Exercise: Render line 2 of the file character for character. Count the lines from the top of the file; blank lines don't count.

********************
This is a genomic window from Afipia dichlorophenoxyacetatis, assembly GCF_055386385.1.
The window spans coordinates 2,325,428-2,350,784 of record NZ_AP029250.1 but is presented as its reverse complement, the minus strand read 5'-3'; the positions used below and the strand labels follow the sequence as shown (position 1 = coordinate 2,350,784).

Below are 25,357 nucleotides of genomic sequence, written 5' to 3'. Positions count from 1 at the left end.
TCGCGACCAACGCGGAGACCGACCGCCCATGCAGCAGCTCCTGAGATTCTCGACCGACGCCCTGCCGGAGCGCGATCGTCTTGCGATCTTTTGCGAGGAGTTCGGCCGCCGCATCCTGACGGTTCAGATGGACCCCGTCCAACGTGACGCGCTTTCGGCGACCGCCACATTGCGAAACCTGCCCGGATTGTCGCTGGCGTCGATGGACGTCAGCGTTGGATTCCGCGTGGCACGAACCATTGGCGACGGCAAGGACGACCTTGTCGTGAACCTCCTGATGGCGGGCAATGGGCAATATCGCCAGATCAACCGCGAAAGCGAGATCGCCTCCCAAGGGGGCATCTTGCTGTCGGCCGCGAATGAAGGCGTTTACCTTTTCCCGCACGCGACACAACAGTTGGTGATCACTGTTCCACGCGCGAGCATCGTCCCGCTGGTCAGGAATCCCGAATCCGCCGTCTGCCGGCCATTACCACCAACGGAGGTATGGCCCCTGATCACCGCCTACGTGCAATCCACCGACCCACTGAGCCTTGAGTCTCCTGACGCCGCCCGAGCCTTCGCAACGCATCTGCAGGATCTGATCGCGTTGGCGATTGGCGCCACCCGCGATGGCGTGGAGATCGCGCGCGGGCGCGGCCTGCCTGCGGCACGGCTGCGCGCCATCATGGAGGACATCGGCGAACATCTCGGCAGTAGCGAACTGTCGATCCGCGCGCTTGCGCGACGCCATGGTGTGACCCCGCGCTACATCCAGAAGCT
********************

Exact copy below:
The window spans coordinates 2,325,428-2,350,784 of record NZ_AP029250.1 but is presented as its reverse complement, the minus strand read 5'-3'; the positions used below and the strand labels follow the sequence as shown (position 1 = coordinate 2,350,784).